HBCUs are leading centers of education — why are they treated as second-class institutions?

Graduates celebrate at Howard University in Washington
Editor's note:

This post originally appeared in The Hechinger Report; the version below has been lightly edited for style and content.

It’s past time America paid its debt to historically Black colleges and universities — HBCUs.

It’s hard to place a dollar figure on the injuries caused by devaluing Black lives and colleges, but it’s about time we tried. Last week at a rally near the Thurgood Marshall memorial in Annapolis, Maryland, supporters of four HBCUs — Bowie State University, Coppin State University, Morgan State University, and the University of Maryland-Eastern Shore —demanded that Gov. Larry Hogan (R) comply with a 2017 court order to resolve damages in an ongoing legal action, and agree to terms under which HBCUs could receive millions of dollars to make up for years of underfunding.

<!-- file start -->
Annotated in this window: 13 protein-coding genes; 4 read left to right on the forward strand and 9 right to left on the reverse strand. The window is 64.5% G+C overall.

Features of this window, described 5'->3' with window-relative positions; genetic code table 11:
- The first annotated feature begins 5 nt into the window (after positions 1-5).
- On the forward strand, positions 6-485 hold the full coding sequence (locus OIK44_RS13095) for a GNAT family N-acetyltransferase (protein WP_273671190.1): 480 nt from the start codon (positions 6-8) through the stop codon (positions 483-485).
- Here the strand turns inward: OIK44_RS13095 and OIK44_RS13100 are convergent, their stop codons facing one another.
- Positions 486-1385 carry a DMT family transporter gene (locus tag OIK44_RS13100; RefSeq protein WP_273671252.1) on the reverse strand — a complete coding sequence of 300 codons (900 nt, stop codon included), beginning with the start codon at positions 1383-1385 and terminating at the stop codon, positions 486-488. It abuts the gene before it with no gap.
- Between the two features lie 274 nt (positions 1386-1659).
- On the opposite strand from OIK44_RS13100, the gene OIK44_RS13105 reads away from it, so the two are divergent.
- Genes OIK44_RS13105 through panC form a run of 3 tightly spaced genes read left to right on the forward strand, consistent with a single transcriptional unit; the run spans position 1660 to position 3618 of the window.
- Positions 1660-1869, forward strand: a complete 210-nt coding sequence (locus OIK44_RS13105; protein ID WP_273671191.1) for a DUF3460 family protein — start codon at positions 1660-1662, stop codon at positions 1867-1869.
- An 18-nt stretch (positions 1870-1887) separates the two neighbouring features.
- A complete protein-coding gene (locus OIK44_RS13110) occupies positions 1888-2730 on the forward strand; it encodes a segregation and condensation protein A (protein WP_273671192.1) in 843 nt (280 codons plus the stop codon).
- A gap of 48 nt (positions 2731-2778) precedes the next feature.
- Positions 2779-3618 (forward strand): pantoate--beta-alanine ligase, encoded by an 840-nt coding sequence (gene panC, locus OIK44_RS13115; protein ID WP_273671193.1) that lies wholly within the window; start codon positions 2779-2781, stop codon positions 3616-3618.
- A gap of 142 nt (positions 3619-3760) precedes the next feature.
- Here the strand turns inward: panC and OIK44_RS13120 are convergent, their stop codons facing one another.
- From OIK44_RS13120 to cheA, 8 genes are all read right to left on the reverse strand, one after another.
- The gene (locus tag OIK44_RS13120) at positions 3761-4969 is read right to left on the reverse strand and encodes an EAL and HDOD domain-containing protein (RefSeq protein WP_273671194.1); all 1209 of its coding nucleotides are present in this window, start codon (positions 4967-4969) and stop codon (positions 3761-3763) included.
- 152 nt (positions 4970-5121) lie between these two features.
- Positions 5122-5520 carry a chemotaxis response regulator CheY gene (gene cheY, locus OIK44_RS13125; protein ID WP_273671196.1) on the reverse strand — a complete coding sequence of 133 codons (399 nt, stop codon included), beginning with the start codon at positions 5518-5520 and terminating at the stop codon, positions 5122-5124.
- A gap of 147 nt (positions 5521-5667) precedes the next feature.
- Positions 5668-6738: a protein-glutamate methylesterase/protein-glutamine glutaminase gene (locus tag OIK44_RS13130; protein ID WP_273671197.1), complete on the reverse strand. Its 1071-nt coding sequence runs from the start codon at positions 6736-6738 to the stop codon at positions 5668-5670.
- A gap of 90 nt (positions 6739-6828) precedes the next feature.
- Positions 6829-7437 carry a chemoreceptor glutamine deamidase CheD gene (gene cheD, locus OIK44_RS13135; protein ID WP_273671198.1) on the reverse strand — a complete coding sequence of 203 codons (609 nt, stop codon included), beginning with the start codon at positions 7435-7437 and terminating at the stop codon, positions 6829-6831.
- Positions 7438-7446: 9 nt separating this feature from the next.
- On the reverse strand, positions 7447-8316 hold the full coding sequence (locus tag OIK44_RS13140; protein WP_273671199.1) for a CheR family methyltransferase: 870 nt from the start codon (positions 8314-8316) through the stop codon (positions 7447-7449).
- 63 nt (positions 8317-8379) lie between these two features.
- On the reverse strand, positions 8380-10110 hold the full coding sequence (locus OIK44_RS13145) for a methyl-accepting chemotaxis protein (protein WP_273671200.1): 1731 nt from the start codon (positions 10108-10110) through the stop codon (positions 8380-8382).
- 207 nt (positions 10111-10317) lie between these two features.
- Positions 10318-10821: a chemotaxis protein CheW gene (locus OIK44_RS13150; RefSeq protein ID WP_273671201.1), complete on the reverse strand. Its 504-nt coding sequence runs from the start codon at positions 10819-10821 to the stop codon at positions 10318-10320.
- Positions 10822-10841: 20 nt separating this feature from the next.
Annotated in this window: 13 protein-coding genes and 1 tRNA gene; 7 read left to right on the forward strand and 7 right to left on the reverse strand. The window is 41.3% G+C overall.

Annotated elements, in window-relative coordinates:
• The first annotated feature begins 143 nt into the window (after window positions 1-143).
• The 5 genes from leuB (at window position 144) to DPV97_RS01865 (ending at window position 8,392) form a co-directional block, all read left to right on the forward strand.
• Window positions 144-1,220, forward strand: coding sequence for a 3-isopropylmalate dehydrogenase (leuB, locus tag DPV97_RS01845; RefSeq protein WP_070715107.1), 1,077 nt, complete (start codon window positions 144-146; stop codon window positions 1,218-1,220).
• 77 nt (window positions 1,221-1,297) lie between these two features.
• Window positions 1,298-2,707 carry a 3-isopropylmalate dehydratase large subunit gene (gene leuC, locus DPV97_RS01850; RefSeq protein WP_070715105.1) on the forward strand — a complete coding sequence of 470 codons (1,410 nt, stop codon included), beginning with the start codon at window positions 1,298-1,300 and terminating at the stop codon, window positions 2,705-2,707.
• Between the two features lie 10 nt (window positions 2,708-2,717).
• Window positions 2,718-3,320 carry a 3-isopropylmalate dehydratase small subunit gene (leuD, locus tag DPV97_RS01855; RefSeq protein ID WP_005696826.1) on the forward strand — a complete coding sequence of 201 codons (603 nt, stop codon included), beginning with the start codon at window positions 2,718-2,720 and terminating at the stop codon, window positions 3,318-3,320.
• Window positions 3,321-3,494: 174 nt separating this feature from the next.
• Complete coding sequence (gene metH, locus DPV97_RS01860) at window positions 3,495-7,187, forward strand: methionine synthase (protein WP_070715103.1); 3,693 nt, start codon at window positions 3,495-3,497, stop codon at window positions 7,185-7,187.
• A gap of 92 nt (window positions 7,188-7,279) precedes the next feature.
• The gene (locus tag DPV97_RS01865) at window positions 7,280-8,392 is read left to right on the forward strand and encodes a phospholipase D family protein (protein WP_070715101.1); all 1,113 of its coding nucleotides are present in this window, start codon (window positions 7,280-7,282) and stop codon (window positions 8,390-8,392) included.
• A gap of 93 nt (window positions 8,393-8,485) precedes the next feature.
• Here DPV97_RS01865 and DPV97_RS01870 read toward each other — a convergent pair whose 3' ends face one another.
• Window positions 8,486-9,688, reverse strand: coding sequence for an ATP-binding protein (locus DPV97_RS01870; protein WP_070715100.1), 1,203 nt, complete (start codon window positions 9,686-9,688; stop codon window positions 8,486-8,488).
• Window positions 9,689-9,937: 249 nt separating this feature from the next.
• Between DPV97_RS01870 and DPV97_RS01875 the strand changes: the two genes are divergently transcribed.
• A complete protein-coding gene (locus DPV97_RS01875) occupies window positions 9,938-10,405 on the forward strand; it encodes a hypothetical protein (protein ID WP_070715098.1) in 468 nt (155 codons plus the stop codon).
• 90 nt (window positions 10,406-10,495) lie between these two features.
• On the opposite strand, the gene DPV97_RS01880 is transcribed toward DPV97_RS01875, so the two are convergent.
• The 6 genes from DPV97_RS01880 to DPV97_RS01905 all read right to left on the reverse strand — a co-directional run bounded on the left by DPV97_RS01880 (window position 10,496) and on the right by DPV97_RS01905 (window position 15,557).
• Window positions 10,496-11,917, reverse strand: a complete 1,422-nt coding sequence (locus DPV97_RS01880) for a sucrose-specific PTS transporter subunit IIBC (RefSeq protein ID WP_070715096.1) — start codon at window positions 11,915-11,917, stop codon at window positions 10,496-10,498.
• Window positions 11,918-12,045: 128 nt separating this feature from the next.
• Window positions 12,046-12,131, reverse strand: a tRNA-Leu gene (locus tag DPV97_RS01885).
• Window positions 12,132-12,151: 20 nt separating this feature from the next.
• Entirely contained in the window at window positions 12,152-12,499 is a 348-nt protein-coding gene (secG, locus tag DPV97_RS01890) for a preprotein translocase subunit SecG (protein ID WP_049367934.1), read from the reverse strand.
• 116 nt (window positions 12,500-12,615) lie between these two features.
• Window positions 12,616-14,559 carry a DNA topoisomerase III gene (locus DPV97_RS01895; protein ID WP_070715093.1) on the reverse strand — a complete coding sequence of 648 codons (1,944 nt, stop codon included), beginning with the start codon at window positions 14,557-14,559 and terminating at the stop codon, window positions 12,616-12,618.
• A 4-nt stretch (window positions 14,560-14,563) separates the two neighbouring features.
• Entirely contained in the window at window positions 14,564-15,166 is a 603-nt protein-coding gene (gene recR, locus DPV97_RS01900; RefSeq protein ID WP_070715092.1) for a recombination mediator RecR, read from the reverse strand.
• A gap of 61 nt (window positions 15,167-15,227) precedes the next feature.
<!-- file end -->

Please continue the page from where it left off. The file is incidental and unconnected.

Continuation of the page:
The money would be part of a settlement of a lawsuit that charged the state with short-changing HBCUs by giving white colleges more funding and access to more innovative programs. In an earlier ruling, a U.S. District Court found the state liable for creating an inequitable funding system that, over decades, robbed HBCUs of millions. A group of students, alumni, and supporters named in the original lawsuit as the Coalition for Equity and Excellence in Maryland Higher Education is seeking $577 million in damages. Hogan offered $200 million to settle the lawsuit, which a state elected official called a dismissive, take-it-or-leave-it offer.

Before we can move forward to create equitable systems, we need our leaders in government to acknowledge and repair past wrongs. This is the basis for the pursuit of reparations for slavery, Jim Crow segregation, and de facto and de jure racial discrimination—reparations that are now part of the national discourse because of overwhelming evidence that discrimination forcibly extracted wealth from Black people, indigenous Americans, and other disenfranchised groups. The legal battle in Maryland is a microcosm of civil rights clashes taking place across the country.